NMFS also partnered with Whale and Dolphin Conservation and NOAA Stellwagen Bank National Marine Sanctuary to develop a program similar to Dolphin SMART called “Whale SENSE” to engage the whale watching industry and foster guideline compliance when viewing humpback, fin, minke, and sei whales in the U.S. Mid-Atlantic and New England. Since its launch in 2009, the Whale SENSE program has gained momentum and credibility within the whale watching industry, expanding in the U.S. and gaining international recognition. The program was expanded to Alaska in 2015.
Businesses participating in the “Dolphin SMART” and “Whale SENSE” programs are provided with outreach materials for their customers, including educational brochures, posters, and a flag and/or sticker decal to display on their vessels and identify themselves as participants in the program.
NMFS prohibits viewing of marine mammals in a manner that can cause “harassment” of the animal, including feeding or attempting to feed an animal. Whale watching in the U.S. is managed mainly through viewing guidelines or regulations that include region-specific information for local species and habitats. These guidelines or regulations can be found online at https://www.fisheries.noaa.gov/topic/marine-life-viewing-guidelines#guidelines-&- distances .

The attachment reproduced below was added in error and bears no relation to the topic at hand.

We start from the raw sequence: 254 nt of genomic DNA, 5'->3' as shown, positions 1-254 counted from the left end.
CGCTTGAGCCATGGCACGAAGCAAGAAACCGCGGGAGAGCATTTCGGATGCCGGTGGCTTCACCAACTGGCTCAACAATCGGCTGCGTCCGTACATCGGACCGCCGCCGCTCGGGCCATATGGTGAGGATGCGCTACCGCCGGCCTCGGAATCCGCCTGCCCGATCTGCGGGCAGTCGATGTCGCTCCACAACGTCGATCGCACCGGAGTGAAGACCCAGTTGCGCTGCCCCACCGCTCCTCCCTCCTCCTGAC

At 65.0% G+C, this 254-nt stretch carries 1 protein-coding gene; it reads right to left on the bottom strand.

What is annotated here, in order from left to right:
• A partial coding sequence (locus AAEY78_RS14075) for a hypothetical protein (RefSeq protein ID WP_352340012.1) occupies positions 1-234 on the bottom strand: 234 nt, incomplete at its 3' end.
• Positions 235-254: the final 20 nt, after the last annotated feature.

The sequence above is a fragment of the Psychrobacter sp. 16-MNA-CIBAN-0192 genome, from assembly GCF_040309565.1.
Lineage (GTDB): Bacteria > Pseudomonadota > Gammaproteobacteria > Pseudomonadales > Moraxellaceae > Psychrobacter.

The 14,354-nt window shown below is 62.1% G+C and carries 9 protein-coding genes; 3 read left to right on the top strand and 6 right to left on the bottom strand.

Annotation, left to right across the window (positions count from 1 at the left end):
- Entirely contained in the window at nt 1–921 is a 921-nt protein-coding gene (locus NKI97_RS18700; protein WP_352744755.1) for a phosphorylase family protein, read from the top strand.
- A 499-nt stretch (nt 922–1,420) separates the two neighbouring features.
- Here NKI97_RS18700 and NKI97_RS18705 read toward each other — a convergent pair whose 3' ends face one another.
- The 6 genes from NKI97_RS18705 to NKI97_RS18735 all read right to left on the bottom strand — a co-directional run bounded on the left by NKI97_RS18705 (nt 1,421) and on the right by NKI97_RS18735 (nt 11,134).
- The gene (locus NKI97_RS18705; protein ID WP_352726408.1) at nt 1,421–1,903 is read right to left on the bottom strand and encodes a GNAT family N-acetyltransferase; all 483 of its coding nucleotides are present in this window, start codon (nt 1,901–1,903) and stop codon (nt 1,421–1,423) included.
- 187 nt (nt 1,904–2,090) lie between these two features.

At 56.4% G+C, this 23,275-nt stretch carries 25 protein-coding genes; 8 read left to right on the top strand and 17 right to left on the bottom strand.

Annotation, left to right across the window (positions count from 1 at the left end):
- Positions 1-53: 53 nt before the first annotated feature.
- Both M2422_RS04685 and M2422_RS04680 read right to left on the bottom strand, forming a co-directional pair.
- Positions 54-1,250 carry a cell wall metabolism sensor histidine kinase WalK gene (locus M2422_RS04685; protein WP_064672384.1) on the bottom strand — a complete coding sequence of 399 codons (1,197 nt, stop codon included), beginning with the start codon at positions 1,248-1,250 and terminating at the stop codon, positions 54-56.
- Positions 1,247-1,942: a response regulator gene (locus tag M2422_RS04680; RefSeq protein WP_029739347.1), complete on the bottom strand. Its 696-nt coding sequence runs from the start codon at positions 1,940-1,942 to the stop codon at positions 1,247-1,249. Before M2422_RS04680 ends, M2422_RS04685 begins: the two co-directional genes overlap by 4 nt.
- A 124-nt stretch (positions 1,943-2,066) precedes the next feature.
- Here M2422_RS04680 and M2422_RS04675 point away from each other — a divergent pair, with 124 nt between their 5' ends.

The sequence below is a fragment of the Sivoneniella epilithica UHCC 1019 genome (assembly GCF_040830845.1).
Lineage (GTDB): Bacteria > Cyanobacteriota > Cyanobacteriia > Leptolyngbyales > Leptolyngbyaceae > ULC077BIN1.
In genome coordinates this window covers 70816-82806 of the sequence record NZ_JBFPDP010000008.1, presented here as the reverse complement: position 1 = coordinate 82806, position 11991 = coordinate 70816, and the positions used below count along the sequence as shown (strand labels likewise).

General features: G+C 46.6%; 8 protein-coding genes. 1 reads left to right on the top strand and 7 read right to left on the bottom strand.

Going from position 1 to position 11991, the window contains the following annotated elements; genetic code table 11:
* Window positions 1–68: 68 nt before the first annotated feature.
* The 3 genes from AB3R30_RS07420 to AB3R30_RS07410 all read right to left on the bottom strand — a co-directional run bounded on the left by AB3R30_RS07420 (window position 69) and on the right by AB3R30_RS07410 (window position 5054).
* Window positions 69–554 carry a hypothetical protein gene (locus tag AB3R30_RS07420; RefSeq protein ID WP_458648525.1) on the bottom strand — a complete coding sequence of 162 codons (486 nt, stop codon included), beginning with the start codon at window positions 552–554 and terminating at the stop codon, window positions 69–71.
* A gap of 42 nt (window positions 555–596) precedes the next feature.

NMFS develops and provides multiple training and education tools for industry practitioners and the public, include brochures, posters, and websites. These viewing guidelines or regulations, which vary by region and species, promote a “Code of Conduct” that recommends approach distances for vessels and aircraft, methods for vessel and aircraft approach, speed limits for vessels in areas with high numbers of cetaceans, advises against swimming with marine mammals in the wild, prohibits feeding marine mammals in the wild, and recommends maximum viewing time limits. In addition, NMFS and the NOAA's National Marine Sanctuary Program have developed a broad-based “Ocean Etiquette” program to promote ocean stewardship by providing the public with guidance on minimizing impacts to marine life and habitats, as well as other initiatives such as the “Dolphin SMART” and “Whale SENSE” programs discussed in Development.
Unmanned aircraft systems – also known as model aircraft or drones - are rapidly emerging as a new way to obtain unique views of wildlife and natural landscapes, and whale watch operators are beginning to incorporate this technology into their activities. However, unmanned aircraft systems can be disruptive to both people and animals if not used safely, appropriately, or responsibly. Scientists and wildlife managers are concerned that acute or chronic disturbances of wildlife can significantly impact the animals’ health and fitness by disrupting migratory patterns, breeding, feeding, and sheltering. As a result, NMFS developed guidance when flying unmanned aircraft systems, which is available online at https://www.fisheries.noaa.gov/topic/marine-life-viewing-guidelines#guidelines-&-distances. Additionally, NMFS recently presented an overview of known impacts of unmanned aircraft systems on cetaceans to the 2016 scientific committee meeting.